It’s all true, you know. My day was a little chaotic and I had to be flexible and follow the children’s lead. I also had a chance to relax my expectation and use some of my expert knowledge (I do have a degree in music, after all) to help them with something they were trying to do together. They exasperated me with their repeated interruptions; they sought my help and guidance to further their own learning goals. The day’s events were simultaneously frustrating and exciting, so much so that I couldn’t decide which angle I wanted to write for this post… so I wrote you both.

Darn Tootin' · Homeschool · Keepin' it real · Montessori · parenting · waxing philosophical

Day 657: Don’t Fight It

“The kids begged me for more algebra sheets.”

Eyebrows raised, I just looked at Mr. December.

“Sorry, honey. I know I said you could have the morning for your subjects after a quick math drill… but they begged me. Seriously.”

“Eema,” E said earnestly, “Can I forget about my other work and just finish my cursive writing book? There are only fourteen pages left and I think I can do it!”

Of course I said yes. Why wouldn’t I?

Remember when I bought some highly structured curricula and decided we’d follow those lesson plans? Well, we’ve ditched the older kids’ history curriculum and I’m picking and choosing from the biology curriculum. Most importantly, I’m not fighting about schoolwork. I have some firm boundaries—the subjects aren’t optional, but how and when we do them is open for negotiation.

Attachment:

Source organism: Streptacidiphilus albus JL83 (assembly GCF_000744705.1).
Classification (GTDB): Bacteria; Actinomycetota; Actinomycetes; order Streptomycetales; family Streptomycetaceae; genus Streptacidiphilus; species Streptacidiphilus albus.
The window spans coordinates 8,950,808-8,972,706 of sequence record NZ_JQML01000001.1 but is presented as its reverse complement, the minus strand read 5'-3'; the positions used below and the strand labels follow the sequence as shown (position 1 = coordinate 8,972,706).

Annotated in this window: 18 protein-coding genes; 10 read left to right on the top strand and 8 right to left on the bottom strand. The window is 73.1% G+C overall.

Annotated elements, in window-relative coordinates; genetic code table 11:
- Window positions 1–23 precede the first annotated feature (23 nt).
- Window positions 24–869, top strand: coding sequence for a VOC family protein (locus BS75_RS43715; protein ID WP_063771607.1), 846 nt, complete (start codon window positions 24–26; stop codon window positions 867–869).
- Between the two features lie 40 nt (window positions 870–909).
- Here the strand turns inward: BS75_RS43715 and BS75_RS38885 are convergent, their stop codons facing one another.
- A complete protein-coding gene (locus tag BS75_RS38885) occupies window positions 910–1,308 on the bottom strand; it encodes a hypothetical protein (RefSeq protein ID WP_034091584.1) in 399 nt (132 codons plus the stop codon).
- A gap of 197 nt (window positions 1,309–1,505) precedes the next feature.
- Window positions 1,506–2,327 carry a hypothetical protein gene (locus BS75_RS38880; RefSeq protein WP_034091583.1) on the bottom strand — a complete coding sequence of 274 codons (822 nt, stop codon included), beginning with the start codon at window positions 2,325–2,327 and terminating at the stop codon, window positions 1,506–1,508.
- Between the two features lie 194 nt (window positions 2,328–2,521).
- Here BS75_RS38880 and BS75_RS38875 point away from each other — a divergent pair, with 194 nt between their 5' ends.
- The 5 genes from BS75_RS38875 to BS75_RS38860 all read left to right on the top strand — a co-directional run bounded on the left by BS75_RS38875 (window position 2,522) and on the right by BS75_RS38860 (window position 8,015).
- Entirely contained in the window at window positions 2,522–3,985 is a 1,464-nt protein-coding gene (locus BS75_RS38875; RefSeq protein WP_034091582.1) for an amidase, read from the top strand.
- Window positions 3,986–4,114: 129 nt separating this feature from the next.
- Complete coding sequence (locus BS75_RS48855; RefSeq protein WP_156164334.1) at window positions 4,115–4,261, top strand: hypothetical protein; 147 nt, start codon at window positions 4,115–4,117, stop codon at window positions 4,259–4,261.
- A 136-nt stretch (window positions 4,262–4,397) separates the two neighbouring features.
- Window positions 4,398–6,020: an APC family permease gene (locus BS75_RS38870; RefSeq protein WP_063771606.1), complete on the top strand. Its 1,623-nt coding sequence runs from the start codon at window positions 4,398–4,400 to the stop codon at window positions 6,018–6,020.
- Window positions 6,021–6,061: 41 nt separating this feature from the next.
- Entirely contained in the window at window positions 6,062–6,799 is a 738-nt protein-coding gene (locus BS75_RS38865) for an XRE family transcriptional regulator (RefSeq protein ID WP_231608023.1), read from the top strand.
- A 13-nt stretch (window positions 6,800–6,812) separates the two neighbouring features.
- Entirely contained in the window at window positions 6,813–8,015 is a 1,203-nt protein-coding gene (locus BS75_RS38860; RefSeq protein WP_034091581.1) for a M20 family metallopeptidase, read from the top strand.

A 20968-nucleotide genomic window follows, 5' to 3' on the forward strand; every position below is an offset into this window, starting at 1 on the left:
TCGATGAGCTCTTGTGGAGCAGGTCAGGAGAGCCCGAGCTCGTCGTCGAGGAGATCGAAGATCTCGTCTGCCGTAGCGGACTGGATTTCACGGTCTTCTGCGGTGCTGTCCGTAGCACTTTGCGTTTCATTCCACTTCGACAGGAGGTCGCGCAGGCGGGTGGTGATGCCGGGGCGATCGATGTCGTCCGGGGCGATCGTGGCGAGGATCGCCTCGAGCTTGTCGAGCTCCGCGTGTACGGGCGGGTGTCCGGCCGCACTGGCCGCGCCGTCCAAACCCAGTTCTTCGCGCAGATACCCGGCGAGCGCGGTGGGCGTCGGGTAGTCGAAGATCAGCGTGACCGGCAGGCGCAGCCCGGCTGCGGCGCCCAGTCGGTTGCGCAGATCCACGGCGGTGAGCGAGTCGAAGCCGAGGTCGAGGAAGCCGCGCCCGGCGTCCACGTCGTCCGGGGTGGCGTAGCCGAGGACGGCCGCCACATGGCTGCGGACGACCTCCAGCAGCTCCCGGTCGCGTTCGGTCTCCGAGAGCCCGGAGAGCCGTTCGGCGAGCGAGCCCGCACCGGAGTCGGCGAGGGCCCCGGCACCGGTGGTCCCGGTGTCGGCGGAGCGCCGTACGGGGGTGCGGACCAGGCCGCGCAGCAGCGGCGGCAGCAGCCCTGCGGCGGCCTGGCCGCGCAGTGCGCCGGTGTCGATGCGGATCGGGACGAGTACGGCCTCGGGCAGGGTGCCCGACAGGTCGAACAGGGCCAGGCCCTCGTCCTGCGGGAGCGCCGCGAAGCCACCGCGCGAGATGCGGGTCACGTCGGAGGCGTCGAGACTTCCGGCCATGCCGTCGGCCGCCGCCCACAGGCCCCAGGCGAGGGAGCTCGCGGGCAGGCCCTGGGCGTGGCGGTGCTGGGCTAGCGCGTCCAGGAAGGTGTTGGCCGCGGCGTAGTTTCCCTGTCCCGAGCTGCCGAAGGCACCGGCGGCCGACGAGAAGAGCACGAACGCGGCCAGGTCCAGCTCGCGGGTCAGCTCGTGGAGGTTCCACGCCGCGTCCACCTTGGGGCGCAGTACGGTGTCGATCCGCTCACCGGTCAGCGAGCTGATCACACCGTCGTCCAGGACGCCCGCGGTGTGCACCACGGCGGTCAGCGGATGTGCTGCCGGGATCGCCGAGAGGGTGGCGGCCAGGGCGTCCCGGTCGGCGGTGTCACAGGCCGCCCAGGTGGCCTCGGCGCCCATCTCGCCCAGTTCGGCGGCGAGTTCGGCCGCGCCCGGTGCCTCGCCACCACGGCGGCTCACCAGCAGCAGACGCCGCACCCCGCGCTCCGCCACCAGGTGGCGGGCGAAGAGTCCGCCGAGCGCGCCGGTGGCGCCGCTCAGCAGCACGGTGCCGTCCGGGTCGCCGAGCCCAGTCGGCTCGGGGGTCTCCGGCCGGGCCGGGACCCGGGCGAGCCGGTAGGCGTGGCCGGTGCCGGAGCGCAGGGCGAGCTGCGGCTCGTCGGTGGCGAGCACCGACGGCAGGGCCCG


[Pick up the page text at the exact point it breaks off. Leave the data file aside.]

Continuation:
Take E, for example. She worked intently on her cursive writing for two hours this morning. I could have told her “let’s stop here and do something else,” but why would I do that? When a child is motivated and focused, why on earth would I go and break that focus? To enforce some abstract ideal of “balanced” subjects? Or to assert my power by imposing the schedule that I gave them on Monday?

It’s definitely easy to be flexible when the child is eager to learn and work on an area that interests them; less so when the child doesn’t want to do any work at all. Yesterday N didn’t do his writing or his Hebrew, and today he was still reluctant to do the assignments I’d given him. We compromised: he wrote about a topic of his choice, in the structure of my choice. I’ve decided to go for quantity over quality with him, on the theory that he needs to be able to get his ideas down on paper quickly; editing can be done later and with the assistance of someone else.

I’m also trying to remember the purpose behind the assignments I give. The writing assignment I originally gave all three big kids was to take a picture from our trip and write about it. Part of my goal with that assignment was for them to recall things they saw and learned during our travels. I think with N that’s not so essential, not because he doesn’t need to remember what we learned, but because I’m certain he already does. The kid soaks in everything and makes connections to what he already knows. Why should I belabour the point?

R’s writing assignment evolved differently, too: she’s writing a fictional story based on a series of photos from our volcano hike. I agreed to this on two grounds—first, that she’s in Grade Five and maybe doesn’t need to spend quite so much time on essay-writing; and second, that she’s a strong writer who really wants to hone her craft. Why fight her natural inclination?